all is standard Python built-in. If you want to be efficient Python programmer you should know probably more than half of them (http://docs.python.org/library/functions.html). Arguing that alltrue is better name than all is like arguing that C while should be call whiletrue. Is subjective, but i think that most of the people prefer shorter names for built-ins. This is because you should know what they do anyway, and you have to type them a lot.

Using generators is better than using numpy because generators have more elegant syntax. numpy may be faster, but you will benefit only in rare cases (generators like showed are fast, you will benefit only if this code is bottleneck in your program).

You probably can't expect nothing more descriptive from Python.

PS. Here is code if you do this in memcpm style (I like all version more, but maybe you will like this one):

list(l) == [0] * len(l)
  • Interesting, I was unaware of generators, thanks for that tidbit.
    – mjschultz
    Aug 19, 2010 at 22:02
  • It seems to fairly directly express your intent as well.
    – bukzor
    Jan 7, 2011 at 4:13
  • 1
    Is there a faster approach for byte strings/bytearrays? Nov 2, 2015 at 21:25

If you know that the iterable will contain only integers then you can just do this:

if not any(values):
    # etc...
  • That is shorter, but I think it conceals the meaning behind what it does even more since it depends on values being == 0.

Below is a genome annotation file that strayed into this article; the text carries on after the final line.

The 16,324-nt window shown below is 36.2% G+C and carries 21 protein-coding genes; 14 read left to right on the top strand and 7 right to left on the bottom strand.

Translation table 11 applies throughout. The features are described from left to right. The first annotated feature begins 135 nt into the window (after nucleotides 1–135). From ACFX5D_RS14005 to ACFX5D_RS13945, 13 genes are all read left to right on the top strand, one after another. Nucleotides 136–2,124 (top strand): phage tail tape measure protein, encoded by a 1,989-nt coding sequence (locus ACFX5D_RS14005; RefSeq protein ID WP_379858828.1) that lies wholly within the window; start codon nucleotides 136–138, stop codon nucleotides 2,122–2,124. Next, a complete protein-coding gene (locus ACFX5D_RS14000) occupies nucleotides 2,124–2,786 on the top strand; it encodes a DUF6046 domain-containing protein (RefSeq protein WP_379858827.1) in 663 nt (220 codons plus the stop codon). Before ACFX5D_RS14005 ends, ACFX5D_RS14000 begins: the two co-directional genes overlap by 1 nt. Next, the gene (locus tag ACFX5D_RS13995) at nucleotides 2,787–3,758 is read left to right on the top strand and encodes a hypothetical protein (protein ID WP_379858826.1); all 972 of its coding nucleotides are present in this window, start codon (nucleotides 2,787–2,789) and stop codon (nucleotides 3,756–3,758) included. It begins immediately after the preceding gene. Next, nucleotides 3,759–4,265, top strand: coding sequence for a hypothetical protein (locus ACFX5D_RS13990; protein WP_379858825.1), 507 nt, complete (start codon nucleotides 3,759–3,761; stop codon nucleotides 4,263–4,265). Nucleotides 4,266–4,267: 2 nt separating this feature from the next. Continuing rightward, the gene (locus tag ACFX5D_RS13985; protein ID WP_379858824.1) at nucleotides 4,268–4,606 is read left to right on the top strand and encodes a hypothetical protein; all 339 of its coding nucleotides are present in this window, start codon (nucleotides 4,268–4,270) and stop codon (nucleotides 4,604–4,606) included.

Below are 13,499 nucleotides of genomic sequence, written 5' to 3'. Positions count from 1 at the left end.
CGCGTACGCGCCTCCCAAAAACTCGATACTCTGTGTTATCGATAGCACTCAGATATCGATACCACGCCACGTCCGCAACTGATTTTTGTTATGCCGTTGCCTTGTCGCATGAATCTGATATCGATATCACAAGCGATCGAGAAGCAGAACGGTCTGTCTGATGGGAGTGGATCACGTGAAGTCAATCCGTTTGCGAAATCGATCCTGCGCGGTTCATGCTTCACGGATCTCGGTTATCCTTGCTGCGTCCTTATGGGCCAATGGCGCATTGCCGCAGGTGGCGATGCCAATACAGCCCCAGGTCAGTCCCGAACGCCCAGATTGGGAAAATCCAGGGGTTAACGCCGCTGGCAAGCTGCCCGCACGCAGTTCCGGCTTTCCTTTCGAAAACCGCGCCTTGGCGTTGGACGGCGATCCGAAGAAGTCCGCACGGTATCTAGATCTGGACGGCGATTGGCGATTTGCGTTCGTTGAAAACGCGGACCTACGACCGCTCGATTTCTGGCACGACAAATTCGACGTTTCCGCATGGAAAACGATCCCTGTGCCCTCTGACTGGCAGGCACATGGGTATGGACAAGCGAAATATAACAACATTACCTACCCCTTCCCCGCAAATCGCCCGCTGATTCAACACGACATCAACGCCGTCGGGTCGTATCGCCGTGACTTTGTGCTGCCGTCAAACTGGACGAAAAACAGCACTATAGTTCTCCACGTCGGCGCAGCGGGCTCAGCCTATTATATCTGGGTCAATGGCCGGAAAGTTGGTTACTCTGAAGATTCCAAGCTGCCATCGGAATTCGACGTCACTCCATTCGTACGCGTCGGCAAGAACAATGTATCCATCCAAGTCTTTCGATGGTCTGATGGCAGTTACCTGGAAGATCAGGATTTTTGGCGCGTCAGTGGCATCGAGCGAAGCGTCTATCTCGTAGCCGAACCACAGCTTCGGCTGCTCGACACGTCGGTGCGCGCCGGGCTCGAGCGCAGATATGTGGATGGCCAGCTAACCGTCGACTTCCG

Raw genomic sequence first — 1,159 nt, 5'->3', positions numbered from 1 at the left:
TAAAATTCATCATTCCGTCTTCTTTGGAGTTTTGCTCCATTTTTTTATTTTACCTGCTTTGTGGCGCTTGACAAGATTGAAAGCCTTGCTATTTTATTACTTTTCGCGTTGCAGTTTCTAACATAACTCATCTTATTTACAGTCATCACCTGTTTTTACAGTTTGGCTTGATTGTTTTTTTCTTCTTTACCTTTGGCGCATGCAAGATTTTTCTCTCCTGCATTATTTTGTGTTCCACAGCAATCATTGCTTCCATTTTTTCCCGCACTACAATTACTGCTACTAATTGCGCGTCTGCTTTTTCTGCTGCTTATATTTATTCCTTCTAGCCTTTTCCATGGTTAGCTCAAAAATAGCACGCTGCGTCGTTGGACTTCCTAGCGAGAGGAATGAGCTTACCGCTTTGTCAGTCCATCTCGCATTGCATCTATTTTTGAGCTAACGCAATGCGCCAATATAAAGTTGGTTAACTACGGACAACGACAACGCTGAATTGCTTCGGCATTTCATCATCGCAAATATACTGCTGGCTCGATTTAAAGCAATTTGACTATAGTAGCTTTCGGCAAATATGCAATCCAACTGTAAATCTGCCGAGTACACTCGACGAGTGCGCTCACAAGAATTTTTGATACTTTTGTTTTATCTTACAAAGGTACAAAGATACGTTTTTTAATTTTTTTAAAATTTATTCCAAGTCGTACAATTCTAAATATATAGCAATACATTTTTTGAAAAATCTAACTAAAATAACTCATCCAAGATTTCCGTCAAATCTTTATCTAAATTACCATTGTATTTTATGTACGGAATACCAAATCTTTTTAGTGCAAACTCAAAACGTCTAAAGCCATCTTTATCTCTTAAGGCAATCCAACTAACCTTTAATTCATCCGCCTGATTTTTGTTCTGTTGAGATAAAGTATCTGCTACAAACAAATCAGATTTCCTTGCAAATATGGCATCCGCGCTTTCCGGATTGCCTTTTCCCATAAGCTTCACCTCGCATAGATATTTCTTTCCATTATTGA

– mjschultz
    Aug 19, 2010 at 22:01
  • 3
    -1 By the time you have heavily commented the code so that it can be understood by non-sophists, you might as well have written 'all(v == 0 for v in values)` which is self-explanatory and future proof (when you decide that it should have been some integer other than zero). Aug 19, 2010 at 23:54
  • 1
    code practices subjectivity aside, if not any is correct English as it is readable code. Furthermore, in certain applications like physics, where 0 is objectively known as "at rest" or "off", then this code is just as maintainable as it is readable.
    – ecoe
    Dec 11, 2015 at 3:43

If values is a numpy array you can write

import numpy as np
values = np.array((0, 0, 0, 0, 0))
all(values == 0)
  • That all line is precisely as expressive and meaningful as I want. I just wish it didn't rely on numpy. :(
    – mjschultz
    Aug 20, 2010 at 17:22

The any() function may be the most simple and easy way to achieve just that. If the iterable is empty,e.g. all elements are zero, it will return False.

values = (0, 0, 0, 0, 0)
print (any(values)) # return False
  • suggested to use any() instead of all() in consideration of (worst case) time scaling iterations - good answer. May 24, 2021 at 18:49

The built-in set is given an iterable and returns a collection (set) of unique values.

So it can be used here as:

set(it) == {0}
  • assuming it is the iterable
  • {0} is a set containing only zero

More info on python set-types-set-frozenset here in docs.

  • good use of datatype built-ins, but keep in mind this will lose index - if that matters. May 24, 2021 at 18:47

I prefer using negation:

all(not v for v in values)